Matt Ratana shooting: Police officer's partner pays tribute to her 'gentle giant' with 'infectious smile'

September 28, 2020

The partner of Matt Ratana, the police sergeant who died after being shot inside a custody centre in south London, has paid tribute to her "gentle giant".

In a statement, Su Bushby said: "There aren't really any words for how I am feeling right now about the loss of Matt; about losing someone I loved and was so close to in such a tragic manner.

"I know Matt touched many, many people's lives with his friendliness, patience, kindness, enthusiasm and caring ways.

"I had the pleasure of sharing five years of my life with this lovely man - my gentle giant, with his infectious smile and big heart. I think of him with tenderness and love.

"Matt was my partner, friend, confidant, support and soul mate.

"He will be greatly missed but never forgotten. Matt will always be in my head and in my heart."

Sgt Ratana, 54, was allegedly shot by 23-year-old Louis De Zoysa at Croydon Custody Centre in the early hours of Friday.

De Zoysa was handcuffed behind his back when he apparently opened fire and investigators say he then shot himself. No police weapons were fired and the case is not being treated as terror-related.

The suspect, who remains in hospital in a critical condition and has not been spoken to by detectives, is from Norbury, south London.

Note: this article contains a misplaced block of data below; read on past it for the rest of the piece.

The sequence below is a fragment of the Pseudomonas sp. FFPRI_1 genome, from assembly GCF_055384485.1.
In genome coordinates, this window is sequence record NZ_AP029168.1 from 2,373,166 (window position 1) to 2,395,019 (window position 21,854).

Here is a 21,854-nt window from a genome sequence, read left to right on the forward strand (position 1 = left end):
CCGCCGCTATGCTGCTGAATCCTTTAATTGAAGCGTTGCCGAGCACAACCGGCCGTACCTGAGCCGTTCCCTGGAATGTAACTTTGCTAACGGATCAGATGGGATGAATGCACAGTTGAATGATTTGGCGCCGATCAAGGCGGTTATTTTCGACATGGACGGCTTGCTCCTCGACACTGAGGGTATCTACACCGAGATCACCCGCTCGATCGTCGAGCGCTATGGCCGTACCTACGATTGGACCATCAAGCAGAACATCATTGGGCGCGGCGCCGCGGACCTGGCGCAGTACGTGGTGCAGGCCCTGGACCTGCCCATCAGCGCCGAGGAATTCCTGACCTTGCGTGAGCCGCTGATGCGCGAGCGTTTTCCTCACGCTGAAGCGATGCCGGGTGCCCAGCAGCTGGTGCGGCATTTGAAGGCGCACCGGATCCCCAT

A man in Norwich has been arrested in connection with the incident, on suspicion of supplying a firearm.

Sgt Ratana was originally from Hawke's Bay on New Zealand's North Island, but had served in the Metropolitan Police for much of his career.

He is the eighth officer in the UK to be shot dead in the last 20 years.

Friends and teammates of the officer, who was a popular head coach at East Grinstead Rugby Club, gathered in tribute over the weekend to the "irreplaceable" and "incredibly generous" man.

In New Zealand, his cousin Adrian Rurawhe described him as an "awesome person" who "loved being a police officer".

Metropolitan Police Commissioner Dame Cressida Dick added: "He was very well known locally. And he will be remembered so fondly in Croydon and missed there, as well as in the Met and the rugby world."

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